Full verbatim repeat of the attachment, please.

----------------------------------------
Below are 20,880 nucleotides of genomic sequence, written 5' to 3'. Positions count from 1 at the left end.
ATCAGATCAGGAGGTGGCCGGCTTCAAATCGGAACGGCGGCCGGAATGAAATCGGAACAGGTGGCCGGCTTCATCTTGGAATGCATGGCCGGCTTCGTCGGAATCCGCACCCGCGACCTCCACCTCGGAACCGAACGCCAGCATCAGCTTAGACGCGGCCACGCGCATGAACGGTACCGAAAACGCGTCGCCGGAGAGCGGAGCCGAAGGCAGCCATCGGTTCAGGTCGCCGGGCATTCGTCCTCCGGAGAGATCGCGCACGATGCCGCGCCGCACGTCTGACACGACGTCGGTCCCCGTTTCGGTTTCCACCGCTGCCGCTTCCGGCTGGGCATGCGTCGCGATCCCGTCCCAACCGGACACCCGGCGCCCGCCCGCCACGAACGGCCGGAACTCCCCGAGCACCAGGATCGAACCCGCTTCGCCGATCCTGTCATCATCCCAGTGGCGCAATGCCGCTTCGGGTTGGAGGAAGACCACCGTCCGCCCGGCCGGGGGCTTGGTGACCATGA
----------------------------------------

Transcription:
Below are 20,880 nucleotides of genomic sequence, written 5' to 3'. Positions count from 1 at the left end.
ATCAGATCAGGAGGTGGCCGGCTTCAAATCGGAACGGCGGCCGGAATGAAATCGGAACAGGTGGCCGGCTTCATCTTGGAATGCATGGCCGGCTTCGTCGGAATCCGCACCCGCGACCTCCACCTCGGAACCGAACGCCAGCATCAGCTTAGACGCGGCCACGCGCATGAACGGTACCGAAAACGCGTCGCCGGAGAGCGGAGCCGAAGGCAGCCATCGGTTCAGGTCGCCGGGCATTCGTCCTCCGGAGAGATCGCGCACGATGCCGCGCCGCACGTCTGACACGACGTCGGTCCCCGTTTCGGTTTCCACCGCTGCCGCTTCCGGCTGGGCATGCGTCGCGATCCCGTCCCAACCGGACACCCGGCGCCCGCCCGCCACGAACGGCCGGAACTCCCCGAGCACCAGGATCGAACCCGCTTCGCCGATCCTGTCATCATCCCAGTGGCGCAATGCCGCTTCGGGTTGGAGGAAGACCACCGTCCGCCCGGCCGGGGGCTTGGTGACCATGA